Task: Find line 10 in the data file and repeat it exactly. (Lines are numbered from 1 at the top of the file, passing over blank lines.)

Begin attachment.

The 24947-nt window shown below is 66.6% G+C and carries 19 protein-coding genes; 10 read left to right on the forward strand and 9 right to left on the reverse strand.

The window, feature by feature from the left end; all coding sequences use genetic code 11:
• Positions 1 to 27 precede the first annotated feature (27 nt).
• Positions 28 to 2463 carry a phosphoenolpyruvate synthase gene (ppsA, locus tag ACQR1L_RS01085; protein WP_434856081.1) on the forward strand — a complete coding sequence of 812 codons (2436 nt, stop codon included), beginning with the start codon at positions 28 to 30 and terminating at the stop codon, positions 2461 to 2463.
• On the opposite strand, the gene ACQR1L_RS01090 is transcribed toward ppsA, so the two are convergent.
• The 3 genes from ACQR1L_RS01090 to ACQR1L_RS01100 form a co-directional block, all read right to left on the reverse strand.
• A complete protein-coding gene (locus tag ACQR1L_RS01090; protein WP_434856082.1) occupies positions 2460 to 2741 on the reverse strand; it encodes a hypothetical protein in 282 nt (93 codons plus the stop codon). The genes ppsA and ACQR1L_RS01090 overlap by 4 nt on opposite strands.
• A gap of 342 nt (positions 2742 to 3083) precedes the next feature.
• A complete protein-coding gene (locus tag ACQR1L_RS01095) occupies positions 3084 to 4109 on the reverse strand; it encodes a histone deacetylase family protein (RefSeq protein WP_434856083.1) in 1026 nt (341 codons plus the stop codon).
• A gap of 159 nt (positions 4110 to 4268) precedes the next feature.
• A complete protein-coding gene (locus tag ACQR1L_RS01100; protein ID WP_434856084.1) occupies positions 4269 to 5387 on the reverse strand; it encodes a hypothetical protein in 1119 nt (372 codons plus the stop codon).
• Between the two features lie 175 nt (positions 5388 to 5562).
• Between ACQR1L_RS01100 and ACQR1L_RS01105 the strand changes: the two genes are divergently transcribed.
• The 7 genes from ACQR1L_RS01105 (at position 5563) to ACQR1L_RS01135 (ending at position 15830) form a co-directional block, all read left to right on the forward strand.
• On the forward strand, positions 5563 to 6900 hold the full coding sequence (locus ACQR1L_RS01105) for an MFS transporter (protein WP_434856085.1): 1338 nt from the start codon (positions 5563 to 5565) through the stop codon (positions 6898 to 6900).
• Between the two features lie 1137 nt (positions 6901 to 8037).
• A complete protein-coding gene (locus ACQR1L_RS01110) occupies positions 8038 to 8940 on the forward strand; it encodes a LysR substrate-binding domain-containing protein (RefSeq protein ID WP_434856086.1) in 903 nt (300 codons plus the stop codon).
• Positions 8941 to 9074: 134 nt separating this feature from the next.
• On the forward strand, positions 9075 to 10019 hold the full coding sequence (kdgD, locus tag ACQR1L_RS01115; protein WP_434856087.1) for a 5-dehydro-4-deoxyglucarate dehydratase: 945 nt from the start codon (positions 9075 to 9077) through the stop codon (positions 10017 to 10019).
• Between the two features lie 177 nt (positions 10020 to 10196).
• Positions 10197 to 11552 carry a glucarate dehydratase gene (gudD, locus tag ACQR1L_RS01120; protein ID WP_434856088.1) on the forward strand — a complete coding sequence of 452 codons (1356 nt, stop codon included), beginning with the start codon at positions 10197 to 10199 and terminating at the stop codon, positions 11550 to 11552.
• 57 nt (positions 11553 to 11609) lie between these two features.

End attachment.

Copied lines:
• A gap of 159 nt (positions 4110 to 4268) precedes the next feature.